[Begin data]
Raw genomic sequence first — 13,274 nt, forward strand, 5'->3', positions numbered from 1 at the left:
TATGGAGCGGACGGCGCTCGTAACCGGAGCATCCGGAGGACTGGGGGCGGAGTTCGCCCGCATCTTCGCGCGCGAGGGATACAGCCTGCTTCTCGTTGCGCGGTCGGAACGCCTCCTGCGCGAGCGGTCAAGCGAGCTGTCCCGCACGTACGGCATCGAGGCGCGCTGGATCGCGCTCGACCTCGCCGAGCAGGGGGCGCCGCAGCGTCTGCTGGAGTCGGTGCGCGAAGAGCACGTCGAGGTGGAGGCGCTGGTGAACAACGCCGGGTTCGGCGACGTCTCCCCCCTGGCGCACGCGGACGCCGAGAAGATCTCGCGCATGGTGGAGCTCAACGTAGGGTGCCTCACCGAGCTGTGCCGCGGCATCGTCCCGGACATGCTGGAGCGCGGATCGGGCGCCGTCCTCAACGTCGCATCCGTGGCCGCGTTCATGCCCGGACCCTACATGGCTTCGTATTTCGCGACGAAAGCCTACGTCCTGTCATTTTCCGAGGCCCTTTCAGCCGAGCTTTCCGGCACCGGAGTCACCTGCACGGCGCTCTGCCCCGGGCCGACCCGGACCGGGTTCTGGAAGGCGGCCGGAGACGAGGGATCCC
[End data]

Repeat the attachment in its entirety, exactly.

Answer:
Raw genomic sequence first — 13,274 nt, forward strand, 5'->3', positions numbered from 1 at the left:
TATGGAGCGGACGGCGCTCGTAACCGGAGCATCCGGAGGACTGGGGGCGGAGTTCGCCCGCATCTTCGCGCGCGAGGGATACAGCCTGCTTCTCGTTGCGCGGTCGGAACGCCTCCTGCGCGAGCGGTCAAGCGAGCTGTCCCGCACGTACGGCATCGAGGCGCGCTGGATCGCGCTCGACCTCGCCGAGCAGGGGGCGCCGCAGCGTCTGCTGGAGTCGGTGCGCGAAGAGCACGTCGAGGTGGAGGCGCTGGTGAACAACGCCGGGTTCGGCGACGTCTCCCCCCTGGCGCACGCGGACGCCGAGAAGATCTCGCGCATGGTGGAGCTCAACGTAGGGTGCCTCACCGAGCTGTGCCGCGGCATCGTCCCGGACATGCTGGAGCGCGGATCGGGCGCCGTCCTCAACGTCGCATCCGTGGCCGCGTTCATGCCCGGACCCTACATGGCTTCGTATTTCGCGACGAAAGCCTACGTCCTGTCATTTTCCGAGGCCCTTTCAGCCGAGCTTTCCGGCACCGGAGTCACCTGCACGGCGCTCTGCCCCGGGCCGACCCGGACCGGGTTCTGGAAGGCGGCCGGAGACGAGGGATCCC